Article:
The Hyperactivity Index was the scale used in this study. The Time 2 observations were conducted over a one week period. None of the teachers or assistant teachers were informed of these diagnoses. At Time 2. Prior to the reunion. Parents were questioned as to any ADHD identification done by other medical or educational professionals. they were encouraged to rate behaviors as they observed them at Time 2 only. when the children were in grades 2 through 5. 1984). and the CTRS-28 (Goyette et al. the children came in small groups (each with their original class) and were observed for a single day.9 years. Observers rate the severity 249 of these characteristics on a 3-point scale. During that week. None of the children in this sample had been diagnosed with ADHD prior to Time 1. the 6–12-year norms of 8 or more symptoms were used as the cut-off score. and the Hyperactivity factor. The ages of the children at Time 2 ranged from 7. The factors for this study include the Hyperactivity Index. There was no differentiation for preschool vs. For the older group. At Time 1. none of them received any special training in the field of ADHD. and an impulsivity/hyperactivity score. All of the teachers and assistant teachers engaged in the study had uninterrupted employment over the 4year interim period at the preschool where the study was conducted. The ADHD Rating Scale is a scale using the 14 items of DSM-III-R for ADHD. and the appropriate norms were used for each group. 1978). The raters were cautioned against preconceived notions influencing the rating of participants. At that time. It can be scored to yield four factors: Conduct Problem. at Time 2. Observers rate the severity of symptoms on a 4-point scale. The observations for Time 1 were made over a longer period of time than observations had in Time 2. It is believed that the benefits of having the participants reunited in this unique set of circumstances outweighed any limitation that might be associated with a shorter period of observation. This scale also has a total score. Hyperactivity. The only norms available for the CAP were for 6–16-year age group. the children were attending public or private schools in the area.. This scale is the only scale of the three scales normed for use with 3-year-olds and with norms for the different age groups in this study. with the exception of one child who was being schooled at home by a parent. MEASURES Three teacher rating scales were used in this study: the ADHD Rating Scale (DuPaul. While the recommended threshold of 10 of 14 symptoms. including some who were formally diagnosed by outside agencies before leaving the preschool. Each factor is considered a scale and has been normed separately.6 to 10. Written informed consent was obtained from each child’s parents to participate in this study. elementary school ages. The normative cut-off point at the 93 percentile was the threshold used. an inattention score. The workshop addressed both assessment and strategies for working with ADHD symptoms in the classroom. 1984). the CAP (Edelbrock & Achenbach. All teachers and assistant teachers had participated in a staff development workshop on ADHD prior to Time 1. Each day was 5 hours long. InattentionPassive. Age-appropriate activities were conducted.0 years. they were reunited with their same preschool peer group. 1990). The CTRS-28 is a 28-item questionnaire concerning various types of child behavior problems and widely used for clinical and research applications with children.9 to 6. The measures used in this study were the number of symptoms presented in the ratings. Every effort was made to structure the reunion and the day’s activities to afford the teachers and the assistant teachers an opportunity to refamiliarize themselves with their former students and to ensure the maximum observation time. Neither child was on medication nor receiving special services at school. However. or total score. The descriptors of behavior are rated by the observer on a 4-point scale. The total score was used for this study. an inattention/restlessness score. In particular. the Inattentive-Passive factor. The CAP is composed of 12 items taken from the Child Behavior Checklist Teacher Report Form (Edelbrock & Achenbach. and an overactivity score. they were in daily contact with a number of children who evidenced ADHD symptoms. and Hyperactivity Index. a total score. two children had been diagnosed with ADHD at elementary school. including group-structured activities as well as free-play and individual activities. The activities specifically addressed each question asked on the three teacher . the children ranged in age from 2. DATA COLLECTION PROCEDURES The children were rated at Time 1 during the course of normal attendance at the preschool.Assessing ADHD in Preschool have prior experience working in various settings at both elementary and preschool levels. which was not normed for preschoolers but was recommended was used (Barkley. They were also familiarized with the teacher rating scales used in this research. 1990). During that time. which rates the number of symptoms.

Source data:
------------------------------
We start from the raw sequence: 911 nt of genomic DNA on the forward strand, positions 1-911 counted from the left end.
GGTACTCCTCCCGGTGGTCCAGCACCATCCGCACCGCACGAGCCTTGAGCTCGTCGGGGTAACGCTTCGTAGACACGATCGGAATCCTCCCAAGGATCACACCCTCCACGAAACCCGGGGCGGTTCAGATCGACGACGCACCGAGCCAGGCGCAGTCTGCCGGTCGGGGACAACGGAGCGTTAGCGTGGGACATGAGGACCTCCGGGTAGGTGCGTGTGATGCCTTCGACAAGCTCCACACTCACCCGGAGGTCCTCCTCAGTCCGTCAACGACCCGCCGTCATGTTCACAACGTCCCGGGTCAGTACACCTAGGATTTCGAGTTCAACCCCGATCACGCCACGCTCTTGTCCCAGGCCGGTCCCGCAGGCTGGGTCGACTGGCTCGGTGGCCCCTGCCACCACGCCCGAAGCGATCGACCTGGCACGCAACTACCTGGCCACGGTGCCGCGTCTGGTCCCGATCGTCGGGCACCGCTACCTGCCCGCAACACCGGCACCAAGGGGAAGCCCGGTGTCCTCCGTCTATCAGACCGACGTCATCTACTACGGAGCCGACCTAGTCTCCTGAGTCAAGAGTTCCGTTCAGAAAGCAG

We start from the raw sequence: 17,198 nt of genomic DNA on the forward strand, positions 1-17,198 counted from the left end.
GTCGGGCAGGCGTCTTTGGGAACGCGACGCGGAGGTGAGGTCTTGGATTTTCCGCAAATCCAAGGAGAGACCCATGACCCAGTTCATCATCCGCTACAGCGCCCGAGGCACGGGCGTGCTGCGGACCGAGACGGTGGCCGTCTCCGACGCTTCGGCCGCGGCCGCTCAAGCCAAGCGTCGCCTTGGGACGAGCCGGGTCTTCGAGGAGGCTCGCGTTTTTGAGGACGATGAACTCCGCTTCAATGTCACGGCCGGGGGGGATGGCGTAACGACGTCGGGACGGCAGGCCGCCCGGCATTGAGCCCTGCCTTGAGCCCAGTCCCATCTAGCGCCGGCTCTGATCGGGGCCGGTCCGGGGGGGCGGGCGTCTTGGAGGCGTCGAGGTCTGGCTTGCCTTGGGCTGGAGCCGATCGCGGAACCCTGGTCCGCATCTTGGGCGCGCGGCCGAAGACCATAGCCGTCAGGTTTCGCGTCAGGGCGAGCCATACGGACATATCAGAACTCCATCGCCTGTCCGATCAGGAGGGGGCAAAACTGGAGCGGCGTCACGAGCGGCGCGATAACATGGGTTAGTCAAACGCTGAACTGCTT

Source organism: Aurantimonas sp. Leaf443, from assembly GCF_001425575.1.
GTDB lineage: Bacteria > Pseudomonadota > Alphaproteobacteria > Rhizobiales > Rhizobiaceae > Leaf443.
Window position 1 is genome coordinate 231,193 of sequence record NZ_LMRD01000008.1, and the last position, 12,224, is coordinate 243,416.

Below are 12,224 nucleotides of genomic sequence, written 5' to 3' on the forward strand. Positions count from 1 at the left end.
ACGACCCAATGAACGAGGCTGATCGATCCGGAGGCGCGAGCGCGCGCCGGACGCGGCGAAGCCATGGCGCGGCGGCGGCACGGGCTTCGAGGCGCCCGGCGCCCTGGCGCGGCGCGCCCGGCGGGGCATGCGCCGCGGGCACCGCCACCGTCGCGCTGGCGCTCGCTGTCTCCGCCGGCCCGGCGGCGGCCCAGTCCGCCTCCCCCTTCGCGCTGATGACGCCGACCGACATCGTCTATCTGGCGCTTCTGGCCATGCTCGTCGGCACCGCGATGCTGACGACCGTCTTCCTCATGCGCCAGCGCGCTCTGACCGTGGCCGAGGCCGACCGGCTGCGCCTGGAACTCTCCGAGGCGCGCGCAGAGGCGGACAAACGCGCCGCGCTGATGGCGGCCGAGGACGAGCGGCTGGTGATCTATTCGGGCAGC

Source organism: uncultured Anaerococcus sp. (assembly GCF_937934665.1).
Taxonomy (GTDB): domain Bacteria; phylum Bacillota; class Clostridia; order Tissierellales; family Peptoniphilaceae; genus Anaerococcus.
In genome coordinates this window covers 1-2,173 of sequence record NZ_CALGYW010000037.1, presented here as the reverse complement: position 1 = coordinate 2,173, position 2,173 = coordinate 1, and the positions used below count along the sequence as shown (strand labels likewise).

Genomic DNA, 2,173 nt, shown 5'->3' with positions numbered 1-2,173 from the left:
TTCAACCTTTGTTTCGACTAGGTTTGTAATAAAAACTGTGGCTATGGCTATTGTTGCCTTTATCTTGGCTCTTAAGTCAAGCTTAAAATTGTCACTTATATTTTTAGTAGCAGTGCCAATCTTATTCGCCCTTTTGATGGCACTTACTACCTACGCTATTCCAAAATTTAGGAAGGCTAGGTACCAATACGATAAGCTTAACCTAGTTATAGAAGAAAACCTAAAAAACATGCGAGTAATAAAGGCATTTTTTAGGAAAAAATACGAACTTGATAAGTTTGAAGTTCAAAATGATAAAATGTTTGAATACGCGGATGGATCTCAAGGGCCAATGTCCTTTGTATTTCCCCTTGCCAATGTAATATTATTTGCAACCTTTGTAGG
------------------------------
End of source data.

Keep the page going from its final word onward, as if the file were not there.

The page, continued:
Perhaps the most telling results are the number of subjects identified by each rating scale as potentially ADHD in preschool and 4 years later in elementary school.50 5.5 1.66 4.60 vs.01). that is. M SD Time 2 (N = 60) M SD t p 6. . 15% of the sample was identified by at least Fig. p = .3 −1.53 6. 2.69 9.. .07 46.7 .80 43.37 6.80 for CAP.1 6. Those results are shown in Fig.71 4. 1.13 4.7 2.g. t-Test Comparison of Scale Ratings Between Time 1 and Time 2 by Teacher and by Assistant Teacher Time 1 (N = 60) Scale Ratings Teacher ADHD CAP CTRS-28 Assistant Teacher ADHD CAP CTRS-28 Note. a game with specific rules addressed the questions on each of the scales pertaining to attention as well as ability to get along with peers).60 3. the results of paired t tests between Time 1 and Time 2 are shown in Table I.78 3.04 4.05 ns ns . p = .08 1. .80 for CTRS-28.3. Correlation between rating scales for teachers and assistant teachers at Time 1 and Time 2. 3.37 44. The t tests.7.05 ns tween teachers and assistant teachers at Time 1 and Time 2 were: .250 rating scales (e. the ratings were strongly correlated throughout the study with the CAP/CTRS-28 being the highest (r = . There were nine children who met the criteria for potential ADHD at Time 1 on one or more of the rating scales by either teacher or assistant teacher. at Time 1.07 9. and . Results of Pearson product-moment correlations be- Loughran Table I.61 vs.77 3. The results of that comparison are shown in Fig.98 5.5 2.18 1. With respect to the stability of the individual rating scales. when applied to the total population (N = 60) showed no significant changes in the ADHD Rating Scale and the CTRS-28 between Time 1 and Time 2.11 7.05) and assistant teacher ratings (t = 2. RESULTS The results of comparing the performance of the three rating scales are shown in Fig. Although the correlation among rating scales was higher at Time 2 than at Time 1. Because both teachers and assistant teachers were used in the study.95). . . df = 59. 1. however.75 for the ADHD Rating Scale.52 45. CAP. did show a significant change on both teacher ratings (t = 2. a comparison was made between their ratings for each of the rating scales at Time 1 and Time 2.80 8.23 7.5 ns .62 vs.81 3. Each teacher and assistant teacher completed the teacher rating scales immediately following the reunion each day.